There’s just too much to say about Lee, and not enough time. For those who are not aware, Lee is a creative passer, specializing in tiki-taka-esque one touch plays with precision and sublime positional awareness. He’s unafraid to go at goal and is a great secondary scorer, but it is in his highly mobile, exciting football, including a key throughball or two per game where he has made a name for himself. His dynamism is very welcome in this team and was a breath of fresh air. In fact, you could argue Shin Tae-yong has built this team and the 4-4-2 high press system around he and Kwon Chang-hoon (injured).
Lee has been compared by some (you know who you are) as the Korean Rosicky. Defensively, he is energetic, quick and combative – if rash at times. And a lack of physical ability has meant that he sometimes gets drowned out playing as a #10, at least for the national team, instead working best as a wide midfielder – on either side – content to cut in and destabilize defensive lines.
Jeonbuk’s dynasty of success at the top of the K League can be attributed to Lee Jae-sung. If Korea is to cause any upsets at this World Cup, it will be attributed to Lee Jae-sung. Look for him to start as a right-midfielder in a 4-4-2, or centrally as a #10 in a 3-5-2.
With his unmistakable swagger, charm and cocky charisma, Lee Seung-woo is not your typical Korean player. Having moved to Barcelona’s world-famous La Masia academy as a young teenager, Lee seemed set to explode into the next international phenomenon, shattering Lionel Messi’s youth goalscoring records here and there. The FIFA ban that hit him and two fellow Korean teammates in 2015, however, was a major obstacle in his career. Unable to get consistent playing minutes, and through no fault of his own, the era where the headline “Lee Seung-woo: The Korean Messi” was a plausible thought is now gone. A move to Italy last year after struggling for physicality at Barça B was a good idea, but he has equally struggled to get any playing minutes there.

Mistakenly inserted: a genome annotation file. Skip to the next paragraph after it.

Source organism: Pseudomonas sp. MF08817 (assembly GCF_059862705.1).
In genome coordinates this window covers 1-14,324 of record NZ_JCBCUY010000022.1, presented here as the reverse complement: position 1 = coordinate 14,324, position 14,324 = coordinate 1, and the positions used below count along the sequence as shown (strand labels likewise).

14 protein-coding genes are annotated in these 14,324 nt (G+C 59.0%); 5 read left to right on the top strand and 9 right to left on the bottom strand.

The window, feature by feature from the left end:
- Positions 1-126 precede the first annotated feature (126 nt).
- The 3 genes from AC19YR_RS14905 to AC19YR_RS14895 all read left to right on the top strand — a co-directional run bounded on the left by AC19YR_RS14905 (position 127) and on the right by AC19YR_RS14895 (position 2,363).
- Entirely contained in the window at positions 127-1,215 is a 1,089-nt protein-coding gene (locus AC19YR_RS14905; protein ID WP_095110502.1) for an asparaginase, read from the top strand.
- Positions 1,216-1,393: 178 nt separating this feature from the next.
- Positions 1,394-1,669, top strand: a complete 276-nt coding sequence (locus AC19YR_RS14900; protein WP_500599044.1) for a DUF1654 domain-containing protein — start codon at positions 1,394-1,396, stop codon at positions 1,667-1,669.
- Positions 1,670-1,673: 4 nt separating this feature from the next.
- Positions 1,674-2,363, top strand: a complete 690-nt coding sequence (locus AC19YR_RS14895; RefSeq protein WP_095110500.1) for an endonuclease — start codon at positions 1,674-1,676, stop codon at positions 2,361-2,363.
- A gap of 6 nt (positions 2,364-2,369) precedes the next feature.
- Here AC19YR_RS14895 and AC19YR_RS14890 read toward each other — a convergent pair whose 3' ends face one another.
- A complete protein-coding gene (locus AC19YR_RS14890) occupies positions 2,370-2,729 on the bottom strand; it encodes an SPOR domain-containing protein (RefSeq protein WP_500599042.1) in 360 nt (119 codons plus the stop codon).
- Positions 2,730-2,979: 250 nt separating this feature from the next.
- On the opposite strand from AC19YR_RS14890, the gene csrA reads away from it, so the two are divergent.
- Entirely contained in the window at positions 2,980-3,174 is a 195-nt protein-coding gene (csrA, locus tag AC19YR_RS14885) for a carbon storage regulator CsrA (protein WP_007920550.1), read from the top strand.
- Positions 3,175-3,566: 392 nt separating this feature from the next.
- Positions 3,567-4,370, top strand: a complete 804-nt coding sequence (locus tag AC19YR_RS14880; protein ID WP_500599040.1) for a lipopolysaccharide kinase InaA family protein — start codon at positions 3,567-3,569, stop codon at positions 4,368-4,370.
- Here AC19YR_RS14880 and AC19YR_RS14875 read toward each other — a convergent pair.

A screamer of a goal against AC Milan near the end of the season, however, drew attention to his qualities. When at his prime, his quick acceleration, unmistakable pace and desire to dribble at players, combined with the excellent skill and tekkers in his locker, make him a unique player. When drifting more centrally – dare I say into a striker’s role – he can drop in between lines and force opponents to keep a keen eye on him. But though his shortness makes him nimble, it also makes him physically useless. And with questionable defensive capabilities, Lee does have a bit of that “luxury player” vibe. He also carries rust from the Verona bench and is unproven on the senior level – club or country. He’s a random bullet.